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Mark Hayward's City Matters: Gateway Park - From obscurity to landmark?

By MARK HAYWARD
May 18. 2018 10:00PM
Kate Mello, who works nearby, walks through Gateway Park, an undeveloped space at the corner of Granite and Commercial streets in the Millyard, during her lunch break on Friday. (DAVID LANE/UNION LEADER)



YOU ONLY GET ONE CHANCE to make a first impression, the adage goes.

And with that in mind, high-level discussions have taken place among city parks officials, the University of New Hampshire-Manchester, civic leaders and others about Gateway Park.

They have determined that if Manchester is going to awe and astonish its visitors, Gateway Park will do it.

Gateway Park? Trust me, you’ve driven by it.

It’s located at the northeast corner of Commercial and Granite streets. If you were headed towards the SNHU Arena from Exit 5, it would be on your left as you pass WMUR.

Right now, Gateway Park is little more than a sloped, splotchy lawn that is so ignored that pedestrians don’t even use it as a shortcut when they park their cars on Bedford Street and walk to the Northeast Delta Dental Stadium, home of New Hampshire Fisher Cats.

But when people like Sarah Jacobs look at it, they see a home run for Manchester.

“It’s really important in setting the tone of what you see in Manchester and what the city is,” said Jacobs, the director of strategic initiatives at UNH-Manchester.

The university has been spending the last 2½ years planning what to do with the park.

The public now gets its chance to see the plans. Jacobs shared blueprints with Mayor Joyce Craig this week. Craig said she likes elements of water and history that are in the design.

“It’s just such a dramatic difference in what exists there today. It’s lovely,” she said.

Some details:

• No lawn. When I heard UNH-Manchester was involved, I imagined a plush lawn for its 1,000 students to walk barefoot, toss a Frisbee or sunbathe while pondering an anthropology paper. Not at all. “Nothing (about the park) will say university; it’s a gateway to the city,” Jacobs said. That means no lawn for students. In fact, city Parks and Recreation wants no lawn at all, Jacobs said. “Too much grass needs a lot of mowing.”

• Tumbling water. Plans call for a terraced, ampitheater-like sitting area at the center of the park. In a nod to the canals and water power of the Millyard, water will tumble over the center of the terrace. The water will gather in an elongated pool-like structure (remember the Currier reflecting pool?) and then be pumped to the top, to fall again.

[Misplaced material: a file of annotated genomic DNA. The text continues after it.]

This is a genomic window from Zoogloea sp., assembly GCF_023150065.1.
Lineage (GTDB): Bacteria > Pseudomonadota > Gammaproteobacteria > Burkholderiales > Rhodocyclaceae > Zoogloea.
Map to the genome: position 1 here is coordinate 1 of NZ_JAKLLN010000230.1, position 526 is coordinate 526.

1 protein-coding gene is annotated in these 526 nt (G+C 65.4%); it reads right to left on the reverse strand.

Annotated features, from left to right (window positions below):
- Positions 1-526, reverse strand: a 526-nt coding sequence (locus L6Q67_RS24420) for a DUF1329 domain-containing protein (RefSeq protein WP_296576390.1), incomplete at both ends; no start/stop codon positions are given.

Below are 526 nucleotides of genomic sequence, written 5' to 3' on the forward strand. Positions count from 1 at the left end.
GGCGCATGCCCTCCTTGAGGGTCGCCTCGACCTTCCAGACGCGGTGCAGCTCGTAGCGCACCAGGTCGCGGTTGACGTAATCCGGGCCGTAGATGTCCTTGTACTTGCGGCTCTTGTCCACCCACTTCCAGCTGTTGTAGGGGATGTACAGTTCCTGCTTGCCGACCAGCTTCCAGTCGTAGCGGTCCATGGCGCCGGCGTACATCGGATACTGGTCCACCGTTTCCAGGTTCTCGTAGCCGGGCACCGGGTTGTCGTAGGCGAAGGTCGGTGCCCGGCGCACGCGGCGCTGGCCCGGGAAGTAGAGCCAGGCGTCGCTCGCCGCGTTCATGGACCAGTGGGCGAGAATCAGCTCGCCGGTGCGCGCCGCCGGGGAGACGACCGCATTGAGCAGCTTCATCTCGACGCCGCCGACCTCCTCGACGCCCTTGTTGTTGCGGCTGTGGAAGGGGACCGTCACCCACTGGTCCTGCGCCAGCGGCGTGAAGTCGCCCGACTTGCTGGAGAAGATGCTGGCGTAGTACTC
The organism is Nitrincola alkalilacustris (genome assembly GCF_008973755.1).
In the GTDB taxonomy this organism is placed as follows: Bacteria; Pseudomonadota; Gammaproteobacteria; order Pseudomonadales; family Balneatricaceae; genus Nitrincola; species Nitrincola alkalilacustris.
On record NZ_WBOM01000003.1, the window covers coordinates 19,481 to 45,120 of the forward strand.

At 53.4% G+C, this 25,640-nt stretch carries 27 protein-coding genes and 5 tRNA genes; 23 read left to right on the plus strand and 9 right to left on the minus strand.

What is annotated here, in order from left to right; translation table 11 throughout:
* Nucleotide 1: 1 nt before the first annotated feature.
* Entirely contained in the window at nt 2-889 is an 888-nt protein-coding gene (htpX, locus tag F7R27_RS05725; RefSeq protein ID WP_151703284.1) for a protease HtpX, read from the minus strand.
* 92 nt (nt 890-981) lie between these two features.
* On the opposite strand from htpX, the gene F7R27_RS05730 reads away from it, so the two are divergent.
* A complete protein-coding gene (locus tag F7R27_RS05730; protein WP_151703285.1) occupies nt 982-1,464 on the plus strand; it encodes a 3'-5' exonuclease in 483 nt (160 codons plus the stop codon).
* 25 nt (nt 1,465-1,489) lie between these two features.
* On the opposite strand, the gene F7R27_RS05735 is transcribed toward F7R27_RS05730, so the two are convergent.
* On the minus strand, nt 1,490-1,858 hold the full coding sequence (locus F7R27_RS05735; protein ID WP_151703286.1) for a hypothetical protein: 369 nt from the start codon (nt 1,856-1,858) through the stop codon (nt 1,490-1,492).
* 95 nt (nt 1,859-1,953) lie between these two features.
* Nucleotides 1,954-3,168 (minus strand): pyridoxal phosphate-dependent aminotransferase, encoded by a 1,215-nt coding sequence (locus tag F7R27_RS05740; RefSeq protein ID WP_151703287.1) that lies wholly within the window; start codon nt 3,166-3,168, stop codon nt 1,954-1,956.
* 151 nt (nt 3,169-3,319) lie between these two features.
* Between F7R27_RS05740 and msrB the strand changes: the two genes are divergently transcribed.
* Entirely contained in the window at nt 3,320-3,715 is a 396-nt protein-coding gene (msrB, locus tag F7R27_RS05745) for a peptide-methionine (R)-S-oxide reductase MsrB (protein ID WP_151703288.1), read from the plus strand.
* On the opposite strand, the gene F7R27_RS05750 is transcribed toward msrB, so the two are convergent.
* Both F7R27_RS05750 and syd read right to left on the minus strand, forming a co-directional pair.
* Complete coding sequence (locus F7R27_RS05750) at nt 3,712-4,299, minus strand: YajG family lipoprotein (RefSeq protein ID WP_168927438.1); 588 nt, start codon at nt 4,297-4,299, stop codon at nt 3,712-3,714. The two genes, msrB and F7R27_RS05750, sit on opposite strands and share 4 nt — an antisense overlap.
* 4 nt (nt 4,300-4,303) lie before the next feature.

• An interactive grounds. Parks used to have playgrounds, and the redesign calls for reuse of an area that used to host long-gone slides and playground equipment. A canopy-like shelter will be built around that ringed area. But don’t call it a playground. “Play” is such a 20th century, non-productive concept. “We want to have interactive elements as part of the park,” Jacobs said. Interactive means things that people can move around and touch, she said. A water wheel is possible.

• Little touches. The Manchester Historic Association will donate old mill gates for the entrance. Low-maintenance bushes will be planted around the ring and adjoining walkways. Game tables will be located along the perimeter, so I guess the college kids will have some reason to visit the park. (Do people, if they play chess anymore, use a board and pieces?)

• Still missing. Jacobs hopes to have a sculpture in the park, and is working with New Hamsphire Institute of Art. “I’m really excited to see thought and care go into a project, creating a space that people will interact (there’s that word again) with,” said Chris Archer, a sculptor and associate dean at New Hampshire Institute of Art. An interactive sculpture would be something to touch, even walk on. One contemporary artist puts swings in her work, he said.

Jacobs said the effort involves Manchester Connects, a interactive group of civic leaders and organizations such as Historic Association Director John Clayton, Chamber of Commerce President Michael Skelton, developer Arthur Sullivan, and UNH-Manchester. Manchester Connects has publicly advocated for amenities such as a river walk and a second foot bridge across the Merrimack River.

It’s obvious that such a group is taking the role of the Amoskeag Mill barons of old.

They fill a purpose. Progress seems delayed, if not doomed, if it must rely on democracy. And the organizers plan to raise donations to transform Gateway Park, which Craig said would make it easy to get passed at City Hall.

Jacobs stressed that city parks and planning officials, UNH Cooperative Extension, Manchester Connects, Millyard business owners and residents of the adjacent rowhouses have all given input into the design. Gateway Park will probably be transformed in phases.

“It’s really important,” she said, “to set the tone of what you see in Manchester and what our city is.”

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Mark Hayward’s City Matters appears Saturdays in the New Hampshire Union Leader and UnionLeader.com. You can interact with him at mhayward@unionleader.com.


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